Each month, award-winning author Joan R. Neubauer will answer questions from you, her readers. She will answer questions about writing, promotion, publishing, and any other aspect of the publishing industry you can think of. Send your questions to her emailbox at email@example.com SUBJECT Neubauer Nuggets and maybe yours will be the question she answers next month.
Press Kit Power
Q: Dear Joan,
I'm about to publish my first book and I know I'm going to need a press kit, but I don't know what to put in it. Could you please advise?
Winterville, NC, USA
A: Dear Jim,
Great question, and one that every author needs to know the answer to because without the proper promotion, the best book in the world will fail to sell. Now, proper doesn't necessarily mean that you have to take the most expensive option. You can do this on your own fairly inexpensively.
First, buy some high quality, two-pocket folders in a color that compliments your book cover.
Second, from the soft copy of your book cover, produce a side-by-side lay-out with two on an 8 1/2x11 inch page. Print copies on shiny photo paper with adhesive backing. Cut the copies apart and carefully center one on the front of your folder.
Third, open the folder. From the same book cover file, print copies of your cover on shiny photo paper without adhesive backing. Include one in the right hand pocket, so that it's the first thing someone sees when they open the folder.
Fourth, behind that picture of the book cover, place copies of reviews, blurbs, an overview of the book, and copies of newspaper or magazine articles written about the book.
Fifth, in the left pocket, place a full color picture of your smiling face, either a 5x7 or 8x10 works. You can also print these from your printer on good quality photo paper. Make sure you print your name and contact information below each photo.
Sixth, behind your photo, place your bio (no more than one page), your Speaksheet (see the next question), your availability for presentations and signings, and places you've already appeared (if you indeed have already made presentations elsewhere), as well as copies of articles about you from newspapers and magazines.
Seventh, in the little business card slot, slide in your business card with basic contact information and the name, ISBN, and price of your book. Do not use the words "author"? or "write"? anywhere on the card. That marks you as an amateur.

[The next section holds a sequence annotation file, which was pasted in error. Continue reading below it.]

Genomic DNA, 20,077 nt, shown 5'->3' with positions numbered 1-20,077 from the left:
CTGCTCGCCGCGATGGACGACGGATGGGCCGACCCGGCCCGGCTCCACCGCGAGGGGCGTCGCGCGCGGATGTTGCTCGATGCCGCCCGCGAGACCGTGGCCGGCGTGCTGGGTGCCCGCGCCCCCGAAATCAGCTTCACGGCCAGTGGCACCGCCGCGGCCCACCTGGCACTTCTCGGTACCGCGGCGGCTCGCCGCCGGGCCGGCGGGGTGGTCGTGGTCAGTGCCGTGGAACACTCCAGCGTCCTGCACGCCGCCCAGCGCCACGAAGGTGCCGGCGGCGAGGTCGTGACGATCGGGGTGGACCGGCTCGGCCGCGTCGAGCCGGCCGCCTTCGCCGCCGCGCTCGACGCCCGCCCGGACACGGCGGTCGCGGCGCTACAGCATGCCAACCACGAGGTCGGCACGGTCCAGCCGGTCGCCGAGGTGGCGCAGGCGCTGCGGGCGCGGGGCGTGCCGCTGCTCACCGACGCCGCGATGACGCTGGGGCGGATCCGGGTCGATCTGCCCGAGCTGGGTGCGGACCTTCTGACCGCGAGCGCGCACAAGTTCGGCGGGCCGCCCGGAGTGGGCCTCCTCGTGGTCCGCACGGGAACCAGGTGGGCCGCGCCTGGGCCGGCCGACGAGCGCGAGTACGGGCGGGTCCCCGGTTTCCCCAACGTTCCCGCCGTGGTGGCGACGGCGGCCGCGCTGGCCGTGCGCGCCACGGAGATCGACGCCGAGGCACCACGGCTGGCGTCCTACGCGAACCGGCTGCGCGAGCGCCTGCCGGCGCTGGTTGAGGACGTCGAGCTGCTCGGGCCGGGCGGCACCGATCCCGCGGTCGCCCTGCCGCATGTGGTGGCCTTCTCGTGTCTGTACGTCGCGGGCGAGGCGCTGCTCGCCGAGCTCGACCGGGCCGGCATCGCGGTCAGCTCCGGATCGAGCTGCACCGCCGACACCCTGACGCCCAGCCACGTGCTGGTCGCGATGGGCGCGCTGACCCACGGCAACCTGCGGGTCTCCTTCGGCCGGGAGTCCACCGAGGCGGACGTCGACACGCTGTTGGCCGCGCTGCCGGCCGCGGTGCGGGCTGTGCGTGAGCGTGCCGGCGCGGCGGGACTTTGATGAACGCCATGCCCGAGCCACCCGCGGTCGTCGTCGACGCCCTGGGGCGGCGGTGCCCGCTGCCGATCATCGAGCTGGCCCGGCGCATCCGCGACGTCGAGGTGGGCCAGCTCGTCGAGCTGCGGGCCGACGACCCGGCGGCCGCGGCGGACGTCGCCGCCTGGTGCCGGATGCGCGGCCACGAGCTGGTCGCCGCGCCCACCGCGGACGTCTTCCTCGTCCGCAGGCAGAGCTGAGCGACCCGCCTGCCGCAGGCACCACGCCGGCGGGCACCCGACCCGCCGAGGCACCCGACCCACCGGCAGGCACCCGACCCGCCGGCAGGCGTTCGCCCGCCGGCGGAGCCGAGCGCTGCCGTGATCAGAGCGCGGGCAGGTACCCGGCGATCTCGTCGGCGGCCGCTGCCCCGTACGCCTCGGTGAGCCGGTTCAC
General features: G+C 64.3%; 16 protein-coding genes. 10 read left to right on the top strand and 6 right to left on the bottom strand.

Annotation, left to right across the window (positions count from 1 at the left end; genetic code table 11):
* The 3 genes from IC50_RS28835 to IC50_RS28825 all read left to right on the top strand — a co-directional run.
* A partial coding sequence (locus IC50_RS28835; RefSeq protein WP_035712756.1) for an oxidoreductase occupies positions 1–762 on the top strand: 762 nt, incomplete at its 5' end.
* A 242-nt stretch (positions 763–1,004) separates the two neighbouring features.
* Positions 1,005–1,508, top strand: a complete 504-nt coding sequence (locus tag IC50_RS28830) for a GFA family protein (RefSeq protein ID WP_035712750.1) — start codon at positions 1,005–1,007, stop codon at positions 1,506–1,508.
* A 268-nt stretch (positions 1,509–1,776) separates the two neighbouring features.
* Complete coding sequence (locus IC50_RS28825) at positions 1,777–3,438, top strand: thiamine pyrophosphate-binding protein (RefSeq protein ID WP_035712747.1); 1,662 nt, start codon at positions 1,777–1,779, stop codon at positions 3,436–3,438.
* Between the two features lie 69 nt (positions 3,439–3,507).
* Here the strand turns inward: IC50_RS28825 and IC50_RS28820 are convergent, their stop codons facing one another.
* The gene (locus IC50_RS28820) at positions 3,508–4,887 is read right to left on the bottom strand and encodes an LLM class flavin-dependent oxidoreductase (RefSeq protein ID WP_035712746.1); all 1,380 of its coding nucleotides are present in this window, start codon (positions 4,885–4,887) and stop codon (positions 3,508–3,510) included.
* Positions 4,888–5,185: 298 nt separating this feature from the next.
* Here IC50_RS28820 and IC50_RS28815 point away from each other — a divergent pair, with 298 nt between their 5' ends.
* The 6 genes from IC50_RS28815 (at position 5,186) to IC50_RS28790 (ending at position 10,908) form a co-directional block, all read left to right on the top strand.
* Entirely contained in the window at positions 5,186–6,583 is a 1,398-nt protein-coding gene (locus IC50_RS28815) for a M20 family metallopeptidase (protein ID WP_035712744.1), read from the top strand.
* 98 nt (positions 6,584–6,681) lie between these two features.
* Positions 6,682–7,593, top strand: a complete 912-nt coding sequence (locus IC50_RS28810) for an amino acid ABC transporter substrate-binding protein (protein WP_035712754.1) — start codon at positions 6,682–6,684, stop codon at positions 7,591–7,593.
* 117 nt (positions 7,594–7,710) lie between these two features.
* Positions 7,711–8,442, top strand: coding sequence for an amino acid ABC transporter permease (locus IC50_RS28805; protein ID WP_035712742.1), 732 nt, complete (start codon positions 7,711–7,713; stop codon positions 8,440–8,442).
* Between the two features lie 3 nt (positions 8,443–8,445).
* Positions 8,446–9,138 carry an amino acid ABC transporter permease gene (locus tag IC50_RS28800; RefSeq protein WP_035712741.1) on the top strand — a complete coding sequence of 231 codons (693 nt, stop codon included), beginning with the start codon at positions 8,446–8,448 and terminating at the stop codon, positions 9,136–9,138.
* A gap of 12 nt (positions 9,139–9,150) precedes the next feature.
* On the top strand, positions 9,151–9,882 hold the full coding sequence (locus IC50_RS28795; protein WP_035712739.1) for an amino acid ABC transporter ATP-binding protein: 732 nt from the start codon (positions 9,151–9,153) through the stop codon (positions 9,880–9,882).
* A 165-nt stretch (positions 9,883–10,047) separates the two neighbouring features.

All of your information sheets should include contact information such as PO Box address, phone number, email address, and URL (Every author should have a website). And yes, you should have a PO Box address as opposed to using your home address for security reasons.
That should be enough to get you started. Add and delete as your career grows and changes. But this will provide a great foundation for you to build upon.
Talkin' The TalkQ: Dear Joan,
As an author, I'd really like to make more presentations to writers groups and conferences, but I don't know how to tell people what I can talk about. Any suggestions for getting the word out?
MariaA: Dear Maria,
Philadelphia, PA, USA
You have a great point. You can't make presentations unless you let people know about it and then tell them what you can talk about. As I see it, you need to first make a presentation to the event organizer, and you need to do that with your Speaksheet.
Develop your Speaksheet by listing all the presentations you can give. Give a brief two to three sentence description of each. Then add a picture, a bio, how much you charge, and what your needs are as a speaker (overhead projector, sound system, handouts, etc.).
For each of the presentations you list, give a more detailed description on a separate sheet, so that if an event chairman chooses a particular talk, you can provide more information. This should also include the time period necessary to deliver the session, as well as your needs and how you'd like the room set up.
Put this all together with your press kit (see previous question) and present it to the appropriate event organizers. You will impress them with your professionalism.
Whenever you make a presentation anywhere and give any sort of handout, make sure the handout contains your contact information on it somewhere as well. You never know how many event organizers are sitting in your audience.Joan
Good luck in the future. Keep writing and keep selling!
Joan R. Neubauer is an author and works as a publisher at WordWright.biz. Joan invites you to visit her website at WordWright.biz or to drop her an email at JoanNeubauer@WordWright.biz You can sign up for WordWright's monthly email newsletter at the site as well.